A very rewarding part of teaching electric guitar is seeing a student develop belief in themselves. It’s really cool to see that as their belief grows, so do their efforts. And of course, this means that their progress accelerates. And as their progress accelerates, their belief strengthens. It becomes a cycle of success.
But there’s another side to the coin. Many guitar players around the world don’t truly believe that they can become the player that they always wanted. They see their musical heroes playing in such an amazing way. And they just don’t believe they could ever do it themselves. They believe that their musical heroes have something they have that they could never attain. They believe that their heroes have talent, but they don’t.
So they don’t even try. Their progress with learning electric guitar grinds to a stop.
But did you ever consider that believing in natural musical talent is a VERY disempowering belief?
OK. You might be thinking now “Oh man…Craig’s gone off the deep-end here. What the fricken’ hell is he talking about!”
All I’m saying is that if you believe you lack “talent”, then this is very destructive. It’s hardly an inspiring or motivating thought. Isn’t it better to think that the reason why you may be not progressing as quickly as you’d like is because of ineffective learning strategies?
Experiences With My Electric Guitar Students
From time-to-time I get students who freak me out. Their rate of progress is just so far beyond my other students it’s not even funny. I like to call them “guitar-freaks”.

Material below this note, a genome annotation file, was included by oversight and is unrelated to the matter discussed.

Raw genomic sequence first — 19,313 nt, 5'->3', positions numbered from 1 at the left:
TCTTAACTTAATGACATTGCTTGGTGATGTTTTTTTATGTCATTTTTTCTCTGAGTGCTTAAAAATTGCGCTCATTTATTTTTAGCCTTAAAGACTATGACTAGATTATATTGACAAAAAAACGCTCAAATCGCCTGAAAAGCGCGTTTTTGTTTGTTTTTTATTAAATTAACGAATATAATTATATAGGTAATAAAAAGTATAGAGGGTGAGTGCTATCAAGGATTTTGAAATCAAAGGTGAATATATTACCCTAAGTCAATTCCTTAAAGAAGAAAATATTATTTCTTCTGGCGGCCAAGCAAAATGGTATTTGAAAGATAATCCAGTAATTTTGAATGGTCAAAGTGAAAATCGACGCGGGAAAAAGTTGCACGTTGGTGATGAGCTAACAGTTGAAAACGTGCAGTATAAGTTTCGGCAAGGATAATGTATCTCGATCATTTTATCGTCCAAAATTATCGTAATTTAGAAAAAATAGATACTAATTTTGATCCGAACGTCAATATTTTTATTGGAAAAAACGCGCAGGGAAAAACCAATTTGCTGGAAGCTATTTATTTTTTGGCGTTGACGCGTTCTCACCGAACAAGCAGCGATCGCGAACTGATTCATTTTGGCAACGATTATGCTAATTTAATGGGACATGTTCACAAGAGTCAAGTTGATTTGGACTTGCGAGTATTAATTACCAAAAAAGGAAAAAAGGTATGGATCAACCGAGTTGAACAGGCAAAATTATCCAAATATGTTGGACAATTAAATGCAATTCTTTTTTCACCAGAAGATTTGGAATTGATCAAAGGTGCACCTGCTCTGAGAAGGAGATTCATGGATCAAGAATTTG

You might be thinking…”well they’re just talented”. And you’d be completely wrong…
In every single case without exception there was one of following three scenarios…
Scenario One: They started playing a stringed instrument (guitar or violin) at a very young age and practiced on a regular basis.
Scenario Two: They didn’t start playing guitar until much later. But they practiced far more than my other students. (Usually an absolute minimum of 3 hours a day).
Scenario Three: They were exposed to a stringed instrument at a young age AND they practiced a LOT. (I call these ones “super-guitar-freaks”).
I wouldn’t call any of the above “talent”. They can be summarized as…
- Early Exposure with regular practice.
- Hard Work.
- Or Both.
How This Applies To You
Obviously you have no control over when you started playing guitar. It’s in the past. But you can definitely speed up your progress by focusing on things like…
- What musical goals you decide to pursue.
- What specific things you choose to practice.
- The quality of your practice.
- The frequency of your practice sessions.
- The time of day that you practice.
- The duration of your practice sessions.
So forget all that talent B.S…(and don’t forget to practice…lots…a freakin’ lot…a super-freakin’ lot).
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